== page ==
CLAPHAM, a village in Surrey, three miles and a quarter S. from London, consisting chiefly of handsome houses.

COMMERCIAL ROAD, commencing at Whitechapel church, aud excending to the East and West India Docks at Blackwall.

COOPER'S HILL, in Surrey, the subject of a poem by Denham, is situated in the parish of Egham, on the right of the road from London. COLNBROOK, a neat town six miles W of Hounslow.

COWLEY, Middlesex, one mile from Uxbridge.

CRAYFORD, a village near Dartford.

CROYDON, a market town in Surrey, on the edge of Banstead Downs, nine miles and a half S. from London.

DARTFORD, a market town in Kent, and the first stage on that road out of London.

DENHAM, Bucks, a village two miles from Uxbridge.

DENMARK BILL, a fine hill uear Camberwell, Surrey, in the road from that village to Dulwich.

DEPTFORD, anciently called West Greenwich and Deptford, a large town in Kent, divided into Upper and Lower Deptford. It is seated on the Thames, four miles S. E. from London, and is remarkable for its uoble dock-yard.

DOCKS, EAST INDIA, at Blackwall, have been formed by the East India Company, for the accommodation of their trade.

DOCK, LONDON, situated on the banks of the river, in the heart of Wapping.

DOCKS, WEST INDIA, are situated in the Isle of Dogs, and have been, constructed for the accommodation of the West India trade. These docks have been already described.

DORKING, a market town in Surrey, 23 miles from London, remarkable for its breed of fine fowls.

DROPMORE HILL, the new-built villa of Lord Grenville, at Burnham, in Buckinghamshire.

DENIIAM, Bucks, a village 2 miles from Uxbridge.

DULWICH, a village in the parish of Camberwell, five miles S. S. E. from London.

DULWICH COLLEGE, founded at Dulwich in 1614, by Mr. Edward Alleyn, who named it the College of God's Gift.

EALING, a parish in Middlesex, situate near the road to Uxbridge, about seven miles W. from London: withiu half a mile of which is Castle Bear Hill, the seat of the Duke of Kent.

EDGEWARE, a market town, eight miles N. W. from London, on the road (the ancient Watling Street) to St. Alban's.

EDMONTON, a village in Middlesex, seven miles E. from London, on the road to Ware.

EGHAM, a village in Surrey, on the Thames, 18 miles W. S. W, from London.

ELSTREE, a village in Herts, 11 miles N. N. W. from London, in the road from Edgware to St. Alban's.

ELTHAM, a market town in Kent, eight miles S. from London, on the road to Maidstone. Edward II. frequently resided here. His Queen was here delivered of a son, who had the name of John of Eltham. Possibly from this circumstance it is improperly called King John's Palace; unless it obtained this appellation from the sumptuous entertainment given here by Edward III. to the captive King John of France. Succeeding princes, and particularly Henry VII. enlarged and improved this palace; but it was neglected, after Greenwich became the favourite country residence.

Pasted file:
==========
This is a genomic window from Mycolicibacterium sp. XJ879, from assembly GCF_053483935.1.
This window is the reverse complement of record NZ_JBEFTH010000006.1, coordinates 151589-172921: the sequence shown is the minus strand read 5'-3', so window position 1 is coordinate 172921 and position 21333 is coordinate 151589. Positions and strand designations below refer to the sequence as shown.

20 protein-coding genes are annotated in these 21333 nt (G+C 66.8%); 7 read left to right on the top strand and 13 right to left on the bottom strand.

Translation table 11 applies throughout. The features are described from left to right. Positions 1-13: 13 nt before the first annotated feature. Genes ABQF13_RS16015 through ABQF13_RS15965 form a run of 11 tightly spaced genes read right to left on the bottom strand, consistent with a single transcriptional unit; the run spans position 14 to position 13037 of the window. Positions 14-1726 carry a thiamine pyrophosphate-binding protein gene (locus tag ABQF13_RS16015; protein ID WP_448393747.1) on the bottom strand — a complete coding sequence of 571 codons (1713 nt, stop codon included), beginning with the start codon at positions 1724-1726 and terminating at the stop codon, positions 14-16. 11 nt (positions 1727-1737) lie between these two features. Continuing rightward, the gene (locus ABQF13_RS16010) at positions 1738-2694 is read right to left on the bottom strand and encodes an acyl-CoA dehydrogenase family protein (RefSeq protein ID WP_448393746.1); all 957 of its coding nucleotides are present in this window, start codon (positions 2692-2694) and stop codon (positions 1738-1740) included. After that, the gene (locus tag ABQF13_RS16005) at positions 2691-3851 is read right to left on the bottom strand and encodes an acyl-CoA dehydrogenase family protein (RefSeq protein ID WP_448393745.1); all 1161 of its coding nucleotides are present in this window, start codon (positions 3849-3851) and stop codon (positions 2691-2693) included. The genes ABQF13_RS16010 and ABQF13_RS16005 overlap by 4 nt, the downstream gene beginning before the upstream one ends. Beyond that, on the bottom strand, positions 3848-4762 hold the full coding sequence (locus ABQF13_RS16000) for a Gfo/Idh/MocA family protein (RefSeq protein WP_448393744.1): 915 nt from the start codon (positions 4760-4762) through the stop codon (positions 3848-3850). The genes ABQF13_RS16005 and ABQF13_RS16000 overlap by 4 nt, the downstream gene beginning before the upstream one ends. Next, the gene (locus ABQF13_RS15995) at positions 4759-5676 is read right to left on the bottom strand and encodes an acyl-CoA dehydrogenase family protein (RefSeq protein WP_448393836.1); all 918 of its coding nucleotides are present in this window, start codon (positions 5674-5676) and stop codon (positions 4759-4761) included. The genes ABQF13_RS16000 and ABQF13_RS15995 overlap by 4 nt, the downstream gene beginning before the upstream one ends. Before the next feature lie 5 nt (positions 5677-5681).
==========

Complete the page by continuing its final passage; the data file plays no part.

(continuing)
ENFIELD, a town in Middlesex, ten miles east from London, was famed for its chase, a large tract of Woodland, filled with deer.

EPPING, a town in Essex, 16 miles and three quarters E. from London.

EPPING FOREST, a royal chase, extending from Epping almost to London, was anciently a very extensive district, and, under the name of the Forest of Essex, included a great part of the county.

EPSOM, properly Ebbesham, a town in Surrey, 14 miles and a half S. S. W. from London.

ESHER PLACE, was anciently one of the seats of the prelates of Winchester, being built by Bishop Wainfleete, and greatly improved by Cardinal Wolsey, when he held that see in conjunction with those of York and Durham.

ETON, a village on the Thames, in Bucks, opposite Windsor, from which it is only separated by a bridge, was in ancient times, and is at present, famed for its royal college and a school.

FINCHLEY, a village in Middlesex, seven miles N. N. W. from London, in the road to St. Alban's.

FROGMORE HOUSE, Berks, half a mile from Windsor, purchased by her Majesty, who has made very considerable additions to the house and gardens. In different parts of the grounds, Gothic temples, rural huts, c. have been erected. The grounds wère laid out, and the ornamental

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Improvements were effected by the directions of the Princess Elizabeth. Near the house is the Queen's Dairy, commended for its neatness and simplicity.

FULHAM, a village of Middlesex, four miles S. W. from London, is situated on the Thames, opposite Putney, with which it is connected by a wooden bridge.

GATTON, in Surrey, two miles and three quarters N. E from Reigate, was formerly a very populous place, but now only a mean village.

GRAVESEND, in Kent, the first port iu the Thames, 22 miles E. S. E. from London. Gravesend hoys leave London every tide, and the fare is but is. 6d.

GREENHITHE, in Kent, three miles N. E. from Dartford, a hamlet of Swanscombe, on the Thames, has a horse ferry to West Thurrock, in Essex.

GREENWICH, a town in Kent, five miles E. S. E, from London, is situated on the southern bank of the Thames.

GUNNERBURY, Middlesex, within haif a mile northward of Kew


GERARD'S CROSS, Bucks, one mile and a half from Uxbridge.

HACKNEY, Middlesex, a large and populous village, two miles N. E. from London. The parish has several hamlets, among which are Upper and Lower Clapton on the north; Dalston, Shacklewell, and Kingsland, on the west; and Homerton on the east.